With the increased use of XBRL, financial data are readily available in a universal format, enabling users to dynamically render data with a variety of visual, interactive representations. However, the impact of these interactive visual representations on financial decision-making has received little attention. Further, decisionmaking research suggests that the presentation of a task (i.e., presentation format) can influence decision-making outcomes such as accuracy, confidence, and the calibration between accuracy and confidence. This study examines how visualization and interactivity affect accuracy, confidence, and calibration in a financial decision-making context. Decision-makers are typically overconfident, and this research proposes that visualization and interactivity provide more informational cues, which can actually further increase overconfidence and reduce calibration in some contexts. An experiment conducted with 157 participants supports the prediction that visualization and interactivity features can increase decision-maker overconfidence. However, interactive visualization, when both interface features are present, increases confidence while also increasing accuracy. As a result, when interactivity and visualization are offered individually, decision-makers are less calibrated, but when both features are offered, decision-makers are more calibrated. Implications for users and designers of interactive visualizations with financial data are discussed.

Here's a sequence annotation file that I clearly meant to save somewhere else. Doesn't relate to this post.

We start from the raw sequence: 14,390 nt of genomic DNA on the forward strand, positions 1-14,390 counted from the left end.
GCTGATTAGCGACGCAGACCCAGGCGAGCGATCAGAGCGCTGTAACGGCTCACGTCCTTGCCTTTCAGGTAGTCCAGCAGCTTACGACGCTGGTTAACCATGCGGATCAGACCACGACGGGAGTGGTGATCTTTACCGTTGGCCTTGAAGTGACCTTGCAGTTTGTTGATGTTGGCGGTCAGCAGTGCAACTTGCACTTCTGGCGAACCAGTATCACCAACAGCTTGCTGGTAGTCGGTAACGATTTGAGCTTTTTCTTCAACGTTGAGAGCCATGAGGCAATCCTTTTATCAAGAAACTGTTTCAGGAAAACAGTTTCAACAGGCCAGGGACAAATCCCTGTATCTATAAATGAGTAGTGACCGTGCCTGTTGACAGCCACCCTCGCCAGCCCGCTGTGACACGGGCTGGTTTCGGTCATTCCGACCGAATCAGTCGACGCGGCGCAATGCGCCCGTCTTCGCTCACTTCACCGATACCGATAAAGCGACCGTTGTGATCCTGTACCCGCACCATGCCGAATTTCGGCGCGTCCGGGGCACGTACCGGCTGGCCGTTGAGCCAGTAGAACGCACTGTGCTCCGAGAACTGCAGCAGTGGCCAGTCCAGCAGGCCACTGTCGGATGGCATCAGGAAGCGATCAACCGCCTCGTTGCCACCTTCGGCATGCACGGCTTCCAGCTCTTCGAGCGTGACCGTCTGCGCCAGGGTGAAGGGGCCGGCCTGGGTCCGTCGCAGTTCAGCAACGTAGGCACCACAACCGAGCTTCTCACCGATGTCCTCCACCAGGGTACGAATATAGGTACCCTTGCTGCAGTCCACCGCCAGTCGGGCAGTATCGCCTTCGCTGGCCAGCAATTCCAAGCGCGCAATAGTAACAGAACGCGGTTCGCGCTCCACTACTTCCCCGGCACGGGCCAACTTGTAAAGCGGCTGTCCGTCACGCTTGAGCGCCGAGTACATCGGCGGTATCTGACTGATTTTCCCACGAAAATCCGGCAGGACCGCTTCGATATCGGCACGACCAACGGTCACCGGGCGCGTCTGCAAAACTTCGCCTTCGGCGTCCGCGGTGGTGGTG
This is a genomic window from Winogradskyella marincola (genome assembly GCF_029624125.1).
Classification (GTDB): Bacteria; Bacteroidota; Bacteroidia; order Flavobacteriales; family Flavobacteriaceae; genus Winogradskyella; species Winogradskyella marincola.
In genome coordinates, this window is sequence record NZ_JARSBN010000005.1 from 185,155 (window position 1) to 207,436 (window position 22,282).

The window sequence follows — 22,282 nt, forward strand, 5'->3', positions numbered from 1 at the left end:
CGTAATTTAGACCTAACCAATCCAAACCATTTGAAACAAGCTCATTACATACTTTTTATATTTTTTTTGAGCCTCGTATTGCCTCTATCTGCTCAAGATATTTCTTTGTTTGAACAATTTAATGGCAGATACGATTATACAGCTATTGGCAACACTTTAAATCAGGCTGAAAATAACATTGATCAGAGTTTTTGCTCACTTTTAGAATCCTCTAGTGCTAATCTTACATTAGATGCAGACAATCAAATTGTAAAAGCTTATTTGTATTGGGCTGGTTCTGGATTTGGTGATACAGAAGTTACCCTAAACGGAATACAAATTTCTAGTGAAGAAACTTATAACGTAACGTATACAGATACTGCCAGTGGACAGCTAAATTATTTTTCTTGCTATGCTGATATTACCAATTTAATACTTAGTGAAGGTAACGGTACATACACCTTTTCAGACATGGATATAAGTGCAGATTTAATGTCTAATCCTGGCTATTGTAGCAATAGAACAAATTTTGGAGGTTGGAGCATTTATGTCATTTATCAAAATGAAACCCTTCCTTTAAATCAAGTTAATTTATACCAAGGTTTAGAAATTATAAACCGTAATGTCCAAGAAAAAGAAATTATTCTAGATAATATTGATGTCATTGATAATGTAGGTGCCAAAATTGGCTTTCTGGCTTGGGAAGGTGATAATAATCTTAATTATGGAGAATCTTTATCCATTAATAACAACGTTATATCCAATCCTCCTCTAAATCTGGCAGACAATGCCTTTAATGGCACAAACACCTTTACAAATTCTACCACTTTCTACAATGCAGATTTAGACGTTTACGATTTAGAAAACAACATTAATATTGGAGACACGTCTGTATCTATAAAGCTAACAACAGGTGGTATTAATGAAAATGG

ASJC Scopus subject areas
- Organizational Behavior and Human Resource Management